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New France, Etienne Brule, Early Quebec settlers, Samuel de Champlain, Canadian Fur Trade, French Huron Relations, Canadian explorers

Through Woods on Water
Étienne Brûlé in New France
by Paul G. Russell

“Through Woods on Water” is a novel, an historic fiction: the life of Étienne Brûlé “as it might have been.”

Set in the first decades of the 17th century, it is a coming of age story, a clash of cultures, a saga of exploration and adventure that rebounds between the enclosed corridors and courtyards of Paris, across the open, storm-tossed Atlantic, to the wilderness waterways of the vast Canadian forest. Savignon and Étienne, Wendat and French, are in their mid teens when they meet on the shores of the broad St Lawrence River, brought there by the chalk-faced shaman Ostemoy and the determined navigator Champlain. Inspired by the Wendat heroes Iouskeha and Tawiscaron, who gave shape and texture to the world of the Wendat, the two form an unlikely lifetime bond symbolized by the half turtle Oki or talisman that each wears about his neck. Their connection intensifies through decades of wandering, discovery, torture and adventure, until it concludes with a final confrontation by the Sweetwater Sea. Only then are the halves of the Turtle Oki fused once more.

"A stirring and illuminating tale..."

—Kirkus Reviews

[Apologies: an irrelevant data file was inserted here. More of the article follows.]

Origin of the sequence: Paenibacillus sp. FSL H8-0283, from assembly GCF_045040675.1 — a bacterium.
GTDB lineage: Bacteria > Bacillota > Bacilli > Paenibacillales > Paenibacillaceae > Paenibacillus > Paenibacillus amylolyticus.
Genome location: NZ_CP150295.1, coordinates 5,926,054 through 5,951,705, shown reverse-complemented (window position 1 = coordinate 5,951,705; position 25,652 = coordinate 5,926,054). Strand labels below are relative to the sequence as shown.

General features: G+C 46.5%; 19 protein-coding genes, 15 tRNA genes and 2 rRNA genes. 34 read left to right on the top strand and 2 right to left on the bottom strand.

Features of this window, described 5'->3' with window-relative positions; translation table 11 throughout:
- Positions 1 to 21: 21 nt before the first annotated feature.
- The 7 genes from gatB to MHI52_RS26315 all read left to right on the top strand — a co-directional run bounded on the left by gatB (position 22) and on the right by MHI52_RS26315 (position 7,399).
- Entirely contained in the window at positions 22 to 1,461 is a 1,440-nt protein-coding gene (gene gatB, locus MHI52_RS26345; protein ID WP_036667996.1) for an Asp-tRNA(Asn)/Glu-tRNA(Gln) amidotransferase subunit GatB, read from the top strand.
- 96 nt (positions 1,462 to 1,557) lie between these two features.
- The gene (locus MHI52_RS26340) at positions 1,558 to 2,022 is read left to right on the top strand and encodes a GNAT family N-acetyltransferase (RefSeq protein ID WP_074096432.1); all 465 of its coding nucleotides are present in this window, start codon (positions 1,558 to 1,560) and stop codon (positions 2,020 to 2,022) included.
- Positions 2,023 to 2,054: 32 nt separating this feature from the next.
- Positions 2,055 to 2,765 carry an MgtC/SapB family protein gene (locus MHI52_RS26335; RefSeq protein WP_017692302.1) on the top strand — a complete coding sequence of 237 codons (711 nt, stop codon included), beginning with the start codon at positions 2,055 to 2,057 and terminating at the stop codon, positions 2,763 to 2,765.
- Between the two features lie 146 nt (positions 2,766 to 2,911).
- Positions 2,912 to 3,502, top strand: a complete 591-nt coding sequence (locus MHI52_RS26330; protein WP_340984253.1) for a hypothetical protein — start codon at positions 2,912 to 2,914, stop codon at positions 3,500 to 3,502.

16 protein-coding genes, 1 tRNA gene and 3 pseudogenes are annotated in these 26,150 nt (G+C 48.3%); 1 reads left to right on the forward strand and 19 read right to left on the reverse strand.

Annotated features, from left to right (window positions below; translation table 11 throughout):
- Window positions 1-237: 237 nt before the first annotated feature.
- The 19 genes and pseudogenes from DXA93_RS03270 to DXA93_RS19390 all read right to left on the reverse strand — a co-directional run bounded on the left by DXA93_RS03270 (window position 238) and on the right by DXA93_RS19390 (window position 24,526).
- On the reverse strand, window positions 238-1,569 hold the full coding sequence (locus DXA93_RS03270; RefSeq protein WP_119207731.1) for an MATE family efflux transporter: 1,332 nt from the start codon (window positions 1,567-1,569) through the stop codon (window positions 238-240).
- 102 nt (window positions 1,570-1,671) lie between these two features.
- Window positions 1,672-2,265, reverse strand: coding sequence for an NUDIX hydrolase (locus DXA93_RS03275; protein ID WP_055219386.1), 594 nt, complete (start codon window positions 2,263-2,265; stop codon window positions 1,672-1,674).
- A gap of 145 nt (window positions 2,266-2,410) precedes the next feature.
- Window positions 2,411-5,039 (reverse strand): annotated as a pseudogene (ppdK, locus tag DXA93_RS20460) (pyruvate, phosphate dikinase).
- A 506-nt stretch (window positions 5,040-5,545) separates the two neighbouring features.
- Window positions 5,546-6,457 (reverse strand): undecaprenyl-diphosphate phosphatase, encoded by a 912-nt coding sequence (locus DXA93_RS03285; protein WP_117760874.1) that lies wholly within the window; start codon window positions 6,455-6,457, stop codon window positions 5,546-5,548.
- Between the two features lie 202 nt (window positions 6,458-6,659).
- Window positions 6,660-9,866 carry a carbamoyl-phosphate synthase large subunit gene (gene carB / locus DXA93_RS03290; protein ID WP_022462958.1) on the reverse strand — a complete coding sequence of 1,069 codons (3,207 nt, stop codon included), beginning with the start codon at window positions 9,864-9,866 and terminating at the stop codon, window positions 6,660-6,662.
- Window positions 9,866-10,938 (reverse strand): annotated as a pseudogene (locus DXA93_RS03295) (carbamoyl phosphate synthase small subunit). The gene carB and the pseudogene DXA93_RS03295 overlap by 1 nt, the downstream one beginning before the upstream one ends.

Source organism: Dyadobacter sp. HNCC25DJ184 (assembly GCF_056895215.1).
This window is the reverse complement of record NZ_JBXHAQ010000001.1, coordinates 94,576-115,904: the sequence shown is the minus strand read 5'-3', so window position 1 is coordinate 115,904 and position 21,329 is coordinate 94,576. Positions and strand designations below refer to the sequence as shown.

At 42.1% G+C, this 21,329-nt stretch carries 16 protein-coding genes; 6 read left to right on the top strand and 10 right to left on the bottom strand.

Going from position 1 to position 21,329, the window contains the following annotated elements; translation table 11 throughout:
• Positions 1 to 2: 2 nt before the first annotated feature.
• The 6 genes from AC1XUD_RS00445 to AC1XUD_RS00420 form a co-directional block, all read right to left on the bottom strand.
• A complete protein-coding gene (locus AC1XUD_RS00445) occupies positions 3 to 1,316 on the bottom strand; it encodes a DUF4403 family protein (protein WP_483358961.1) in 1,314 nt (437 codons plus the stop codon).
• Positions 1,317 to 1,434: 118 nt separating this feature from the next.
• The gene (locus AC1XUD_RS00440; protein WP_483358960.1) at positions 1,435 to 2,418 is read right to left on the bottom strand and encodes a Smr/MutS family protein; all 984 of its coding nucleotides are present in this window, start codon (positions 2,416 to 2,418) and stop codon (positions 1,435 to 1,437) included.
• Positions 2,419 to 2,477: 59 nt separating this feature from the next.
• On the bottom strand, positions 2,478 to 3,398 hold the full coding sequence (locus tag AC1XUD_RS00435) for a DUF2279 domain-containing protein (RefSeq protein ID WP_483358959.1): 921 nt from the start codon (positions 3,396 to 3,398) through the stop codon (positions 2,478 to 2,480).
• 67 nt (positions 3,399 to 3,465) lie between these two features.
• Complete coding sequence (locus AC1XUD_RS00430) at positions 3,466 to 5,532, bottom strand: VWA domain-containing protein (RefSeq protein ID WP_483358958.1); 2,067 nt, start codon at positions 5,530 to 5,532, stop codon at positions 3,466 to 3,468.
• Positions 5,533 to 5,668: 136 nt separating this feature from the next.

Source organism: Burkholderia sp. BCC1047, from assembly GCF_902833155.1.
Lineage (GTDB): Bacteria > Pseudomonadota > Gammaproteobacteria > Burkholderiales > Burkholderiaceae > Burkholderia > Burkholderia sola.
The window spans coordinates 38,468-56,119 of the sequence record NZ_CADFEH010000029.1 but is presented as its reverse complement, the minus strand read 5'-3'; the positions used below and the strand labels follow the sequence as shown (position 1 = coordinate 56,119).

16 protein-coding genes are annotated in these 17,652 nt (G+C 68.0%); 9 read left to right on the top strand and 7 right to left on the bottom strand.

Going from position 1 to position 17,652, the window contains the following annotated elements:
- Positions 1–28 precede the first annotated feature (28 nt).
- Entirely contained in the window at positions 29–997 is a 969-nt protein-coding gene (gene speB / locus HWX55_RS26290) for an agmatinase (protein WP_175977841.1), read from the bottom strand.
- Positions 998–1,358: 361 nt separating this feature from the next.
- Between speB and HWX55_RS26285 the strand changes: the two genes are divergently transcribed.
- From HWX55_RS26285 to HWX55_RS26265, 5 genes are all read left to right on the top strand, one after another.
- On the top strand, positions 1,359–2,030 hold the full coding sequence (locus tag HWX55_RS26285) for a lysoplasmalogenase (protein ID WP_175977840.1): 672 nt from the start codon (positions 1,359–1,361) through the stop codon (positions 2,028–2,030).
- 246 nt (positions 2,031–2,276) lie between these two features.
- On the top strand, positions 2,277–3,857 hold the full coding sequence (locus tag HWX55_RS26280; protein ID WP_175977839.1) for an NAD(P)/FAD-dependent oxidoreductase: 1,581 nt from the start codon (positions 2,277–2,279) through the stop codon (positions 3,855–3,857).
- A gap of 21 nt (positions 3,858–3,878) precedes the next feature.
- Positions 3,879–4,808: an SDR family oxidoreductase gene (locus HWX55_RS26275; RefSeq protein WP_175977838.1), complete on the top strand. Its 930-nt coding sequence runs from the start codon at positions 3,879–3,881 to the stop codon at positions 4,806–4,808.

Paul G. Russell is a writer, director and artist with studies in art history (MA) at the University of Toronto and further research overseas in history, sculpture and painting, at London's Courtauld Institute, St Martins School of Art and Sir John Cass College.

He has been fascinated by the adventurers of New France, especially Étienne Brûlé, since he first encountered them in elementary school history lessons. In the 1970’s he wrote a television show on New France entitled “The Magic Circle” for the CBC series “Images of Canada,” then published "The Beauty of Quebec" with Photographer Hans Blohm (1984). He has ruminated on Brûlé and a possible novel since that time but joining the WEG writers group in Toronto brought the project to life.

His publishing credits include:

Deco Metropolis, Introductory essay to Tim Morawetz's, Art Deco Architecture in Toronto: A guide to the buildings from the Roaring Twenties and the Depression. Glue Pub. Toronto 2009

Essay on Architecture of Hart House, in the book Strange Elation, pub. Oct 1999, University of Toronto Press

The Rosses of Embro, a privately commissioned Family History, pub. Robin Brass Studio, Toronto, 1989

The Queen on Moose Handbook, with Robert Jeffrey & Charles Pachter. Methuen Pub. Toronto 1985

The Great Canadian Quiz Book, Gage Publishing, Toronto 1977

He has curated exhibitions, lectured and written extensively on the arts in a variety of publications including The Globe and Mail, The Toronto Star, Canadian Art, Toronto Life and Ornamentum.

Mr. Russell lives in Toronto and has a studio and art practice in Hamilton, Ontario.

This is his first novel.


Paul G. Russell

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